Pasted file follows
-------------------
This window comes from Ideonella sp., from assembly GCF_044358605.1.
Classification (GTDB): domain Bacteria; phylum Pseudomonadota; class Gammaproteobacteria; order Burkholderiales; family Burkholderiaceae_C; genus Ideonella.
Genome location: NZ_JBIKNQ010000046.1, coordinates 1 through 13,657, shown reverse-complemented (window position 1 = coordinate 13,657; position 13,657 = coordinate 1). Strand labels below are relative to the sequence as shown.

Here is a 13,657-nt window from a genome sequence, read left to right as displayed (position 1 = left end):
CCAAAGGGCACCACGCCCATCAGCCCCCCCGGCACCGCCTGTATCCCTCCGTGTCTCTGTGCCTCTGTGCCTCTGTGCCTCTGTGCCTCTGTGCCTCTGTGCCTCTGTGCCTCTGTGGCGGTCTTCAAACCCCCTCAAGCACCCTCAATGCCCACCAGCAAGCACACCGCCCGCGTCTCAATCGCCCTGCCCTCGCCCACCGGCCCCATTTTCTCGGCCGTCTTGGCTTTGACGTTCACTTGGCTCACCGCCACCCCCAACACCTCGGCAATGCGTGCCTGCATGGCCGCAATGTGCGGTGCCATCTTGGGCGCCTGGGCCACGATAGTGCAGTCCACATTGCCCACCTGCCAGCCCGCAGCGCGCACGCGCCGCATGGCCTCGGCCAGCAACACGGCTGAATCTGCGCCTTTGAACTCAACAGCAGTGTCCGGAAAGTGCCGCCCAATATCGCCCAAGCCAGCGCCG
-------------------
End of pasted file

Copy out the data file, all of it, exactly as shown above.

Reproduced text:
This window comes from Ideonella sp., from assembly GCF_044358605.1.
Classification (GTDB): domain Bacteria; phylum Pseudomonadota; class Gammaproteobacteria; order Burkholderiales; family Burkholderiaceae_C; genus Ideonella.
Genome location: NZ_JBIKNQ010000046.1, coordinates 1 through 13,657, shown reverse-complemented (window position 1 = coordinate 13,657; position 13,657 = coordinate 1). Strand labels below are relative to the sequence as shown.

Here is a 13,657-nt window from a genome sequence, read left to right as displayed (position 1 = left end):
CCAAAGGGCACCACGCCCATCAGCCCCCCCGGCACCGCCTGTATCCCTCCGTGTCTCTGTGCCTCTGTGCCTCTGTGCCTCTGTGCCTCTGTGCCTCTGTGCCTCTGTGCCTCTGTGGCGGTCTTCAAACCCCCTCAAGCACCCTCAATGCCCACCAGCAAGCACACCGCCCGCGTCTCAATCGCCCTGCCCTCGCCCACCGGCCCCATTTTCTCGGCCGTCTTGGCTTTGACGTTCACTTGGCTCACCGCCACCCCCAACACCTCGGCAATGCGTGCCTGCATGGCCGCAATGTGCGGTGCCATCTTGGGCGCCTGGGCCACGATAGTGCAGTCCACATTGCCCACCTGCCAGCCCGCAGCGCGCACGCGCCGCATGGCCTCGGCCAGCAACACGGCTGAATCTGCGCCTTTGAACTCAACAGCAGTGTCCGGAAAGTGCCGCCCAATATCGCCCAAGCCAGCGCCG